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  The Yellow Brick Road
Retiring to Florida
The Big Picture
Selecting Legacy
Visiting Legacy
Design Studio
Red Carpet Center
The Pool
Lessons Learned
Our Finished Retirement Home
The Move: If I Only Had a Brain
The Yellow Brick Road
Fireworks, Booze and Porn, oh my!
The Emerald City
No Place Like Home
Leesburg Hospital

Did you ever see a movie where the balloon is heading towards a mountain top, or very high tree and the folks inside the basket are throwing stuff out as fast as they can in order to gain some height?  Well, we've lived that.

Bright and early the next morning, at o-dark hundred Annie and I got up and deflated our bed and prepared to pack up all our clothes, our five cats, and the remainder of the stuff we had decided to take with us. 

Some of the stuff we couldn't have put in the truck if we wanted to -- firearms, clothes for the week we'd be on the road and without our washer, some cleaning items, a machine to clean the rugs (for when the cats threw up in the hotels :>), our pillows and inflatable bed (to sleep on until our furniture arrived a couple of days later).  A few things were "extras": things we just hadn't quite had the time to load but would take with us in the vehicle.  And then, of course, the five cats (each in a separate cage) along with food and cat supplies such as litter and a litter box (more on this later).

We had meant to have a rehearsal on loading all of this up to make sure we knew exactly where it went.  For one thing, I had no real idea how I was going to attach our luggage to the roof rack of the Durango, so a practice was very important.  It was on our to-do list, and it kept slipping further and further along as the many other to-do things that were more urgent crowded it out until at last it was eliminated completely.

And we were on a timetable -- because all of our hotel reservations had to be made in advance in order to assure we'd end up at places that wouldn't have a heart attack when we showed up with five animals in cages, we needed to drive a certain number of miles each and every day.  There wasn't much margin for error -- I had planned on 10 hour driving days so the trip would only take four days (and three nights).  I didn't think that either the cats or us could take anymore (and I was right).

So when we awoke that morning we were pressed for time.  The mountain cliffs were coming closer, and we only had so much altitude in that balloon.  And as we started to pack everything it became crystal clear that unless we started jettisoning things we weren't going to make it.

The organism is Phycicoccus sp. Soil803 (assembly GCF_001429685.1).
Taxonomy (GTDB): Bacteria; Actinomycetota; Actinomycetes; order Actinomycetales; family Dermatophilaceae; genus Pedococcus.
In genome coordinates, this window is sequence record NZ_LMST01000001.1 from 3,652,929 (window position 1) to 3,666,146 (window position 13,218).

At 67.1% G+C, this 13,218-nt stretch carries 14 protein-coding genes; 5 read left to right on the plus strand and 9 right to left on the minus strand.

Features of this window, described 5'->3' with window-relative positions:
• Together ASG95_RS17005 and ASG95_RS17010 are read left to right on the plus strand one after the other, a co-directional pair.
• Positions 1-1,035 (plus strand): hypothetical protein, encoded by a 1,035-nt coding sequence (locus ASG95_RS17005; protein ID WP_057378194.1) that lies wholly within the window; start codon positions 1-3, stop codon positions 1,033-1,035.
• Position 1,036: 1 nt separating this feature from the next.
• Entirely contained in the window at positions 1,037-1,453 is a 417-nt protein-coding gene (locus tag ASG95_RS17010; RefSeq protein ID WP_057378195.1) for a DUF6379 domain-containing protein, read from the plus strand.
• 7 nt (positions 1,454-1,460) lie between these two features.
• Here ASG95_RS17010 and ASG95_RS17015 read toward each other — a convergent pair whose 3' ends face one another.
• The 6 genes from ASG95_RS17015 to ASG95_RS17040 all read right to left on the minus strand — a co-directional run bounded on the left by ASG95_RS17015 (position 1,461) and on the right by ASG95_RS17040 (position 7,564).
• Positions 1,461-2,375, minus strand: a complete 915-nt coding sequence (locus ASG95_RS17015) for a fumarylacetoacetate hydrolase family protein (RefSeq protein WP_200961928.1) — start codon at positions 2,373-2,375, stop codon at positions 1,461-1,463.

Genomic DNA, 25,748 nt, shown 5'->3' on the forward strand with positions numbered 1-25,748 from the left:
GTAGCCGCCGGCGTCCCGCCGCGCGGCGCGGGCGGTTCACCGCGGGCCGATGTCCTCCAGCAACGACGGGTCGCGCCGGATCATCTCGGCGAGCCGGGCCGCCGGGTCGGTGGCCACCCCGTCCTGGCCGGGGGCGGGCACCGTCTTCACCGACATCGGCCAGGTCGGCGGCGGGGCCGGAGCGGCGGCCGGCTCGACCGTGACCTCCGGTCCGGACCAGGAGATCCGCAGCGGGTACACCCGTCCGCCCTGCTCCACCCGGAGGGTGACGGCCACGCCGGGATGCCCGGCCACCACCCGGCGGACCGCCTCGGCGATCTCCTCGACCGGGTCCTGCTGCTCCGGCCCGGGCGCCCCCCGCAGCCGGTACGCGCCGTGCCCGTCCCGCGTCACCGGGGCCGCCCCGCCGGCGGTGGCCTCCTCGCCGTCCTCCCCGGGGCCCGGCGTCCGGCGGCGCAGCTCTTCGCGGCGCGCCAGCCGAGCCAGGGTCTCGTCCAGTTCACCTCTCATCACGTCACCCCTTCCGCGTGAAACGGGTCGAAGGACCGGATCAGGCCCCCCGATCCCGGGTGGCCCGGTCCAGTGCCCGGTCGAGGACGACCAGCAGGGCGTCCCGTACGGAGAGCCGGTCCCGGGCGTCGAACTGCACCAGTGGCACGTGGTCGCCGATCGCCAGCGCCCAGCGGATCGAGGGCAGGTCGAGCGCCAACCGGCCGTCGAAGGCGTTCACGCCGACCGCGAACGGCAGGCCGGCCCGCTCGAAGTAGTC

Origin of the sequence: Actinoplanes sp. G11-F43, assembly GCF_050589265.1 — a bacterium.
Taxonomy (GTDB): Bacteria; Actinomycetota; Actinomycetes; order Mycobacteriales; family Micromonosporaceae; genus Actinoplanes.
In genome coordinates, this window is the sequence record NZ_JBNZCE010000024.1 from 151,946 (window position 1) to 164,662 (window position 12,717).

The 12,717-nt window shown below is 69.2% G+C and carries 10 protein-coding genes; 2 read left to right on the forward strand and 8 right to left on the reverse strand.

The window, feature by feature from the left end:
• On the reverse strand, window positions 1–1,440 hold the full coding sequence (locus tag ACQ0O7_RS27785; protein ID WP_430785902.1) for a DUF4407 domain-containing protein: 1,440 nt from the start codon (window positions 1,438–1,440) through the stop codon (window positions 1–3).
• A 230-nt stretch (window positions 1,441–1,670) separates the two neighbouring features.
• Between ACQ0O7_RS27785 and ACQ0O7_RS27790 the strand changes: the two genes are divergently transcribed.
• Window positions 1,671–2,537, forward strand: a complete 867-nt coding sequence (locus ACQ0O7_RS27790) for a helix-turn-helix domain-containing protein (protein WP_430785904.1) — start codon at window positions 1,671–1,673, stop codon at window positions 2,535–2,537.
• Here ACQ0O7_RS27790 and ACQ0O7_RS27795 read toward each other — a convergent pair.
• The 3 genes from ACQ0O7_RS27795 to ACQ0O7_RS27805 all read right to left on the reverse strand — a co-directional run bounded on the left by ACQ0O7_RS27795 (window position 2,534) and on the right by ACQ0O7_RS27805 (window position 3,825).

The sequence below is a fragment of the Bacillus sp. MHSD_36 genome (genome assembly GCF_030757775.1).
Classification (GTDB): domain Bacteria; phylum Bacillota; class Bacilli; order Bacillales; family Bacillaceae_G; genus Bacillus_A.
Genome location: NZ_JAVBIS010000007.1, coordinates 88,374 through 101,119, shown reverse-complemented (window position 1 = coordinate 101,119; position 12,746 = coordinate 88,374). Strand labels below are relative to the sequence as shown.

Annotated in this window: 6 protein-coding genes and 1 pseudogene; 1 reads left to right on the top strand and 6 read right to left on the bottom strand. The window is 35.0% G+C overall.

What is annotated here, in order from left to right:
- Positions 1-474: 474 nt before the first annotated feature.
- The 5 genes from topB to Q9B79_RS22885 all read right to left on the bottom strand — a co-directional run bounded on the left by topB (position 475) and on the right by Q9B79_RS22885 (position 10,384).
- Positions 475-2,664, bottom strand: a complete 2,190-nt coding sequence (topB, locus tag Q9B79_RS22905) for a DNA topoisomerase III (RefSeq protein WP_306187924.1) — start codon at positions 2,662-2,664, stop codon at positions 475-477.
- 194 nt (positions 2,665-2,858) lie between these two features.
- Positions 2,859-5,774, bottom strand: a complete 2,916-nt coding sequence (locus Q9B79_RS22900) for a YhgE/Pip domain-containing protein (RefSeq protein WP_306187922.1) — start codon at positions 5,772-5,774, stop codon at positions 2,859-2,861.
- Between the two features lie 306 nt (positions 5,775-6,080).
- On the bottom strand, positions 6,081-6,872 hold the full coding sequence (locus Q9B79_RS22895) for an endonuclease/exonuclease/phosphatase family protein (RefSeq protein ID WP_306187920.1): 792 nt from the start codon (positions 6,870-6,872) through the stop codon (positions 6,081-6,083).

So out they went -- out went boxes of stuff we had no time to pack in the trailer.  Out went pillows and blankets and things for which there was just no room for.  We had to leave the cleaning machine behind -- no room at the inn. 

Annie would look at me and say "we're leaving this behind?" and I'd say "well, do you have any idea where we'd put it?" and so it got left.  It was somewhat comical at the time, except that I was starting to panic that we wouldn't be able to fit the cats in either.  But we did, and that particular part worked out as well or better than I had planned. 

The cats certainly weren't happy about the situation.  Certainly they knew being in cages was a Bad Thing.  It only meant humiliation at the hands of white-coated sadists who liked to stick them and prod them in places they weren't meant to be sticked and prodded.  However, they also knew that it would come to an end, eventually.  They had no idea.

But we got away at a reasonable time, reasonable enough to expect we'd make our first stop that night.  The cats started crying, of course.  The cacophony (catcophony?) of their wails was funny.  For a while.  After 100 miles or so it became very tiresome.  The next 200 miles were the worst.  And the next 200 miles after that, that was the worst as well.  It was not looking good for the home team but then they did sort of wear themselves out and after that, for the remainder of the trip, they would cry but in a rather resigned way, as kids do when they know you aren't going to pay attention to them but they need to make the effort just to let you know they haven't quite given up.  

We had one big scare -- Jasmine rolled over on her back and acted like she was going to die.  Right then.  Right now.  She played dead as well as any dog I've ever seen, and there wasn't much we could do about it so we just kept going.  After a while she turned over again and looked at us as if to say "Well, if that didn't work I don't know what I can do about this."

Arriving each night at the hotel was a comedy of errors in and of itself.  While we had booked in "animal friendly" rooms, after the first hotel where we mentioned we had five cats and they said "well, it will be $50 per cat"  with subsequent calls we became vague about quantity.  "It's okay if we bring our cat(s)?"  So we smuggled in the five cats (are there such things as cat smugglers?  "Okay, let's see what you have there in that mewling, meowing, case with airholes!") each night.  With five cases (and 80+ pounds of cats -- no kidding!) it took at least two trips for just the cats, not to mention our two huge suitcases and pillows and cooler.  By the time we spent 30 minutes getting everything into the room we were exhausted.

If only that was the hardest part...

Next: Fireworks, etc.

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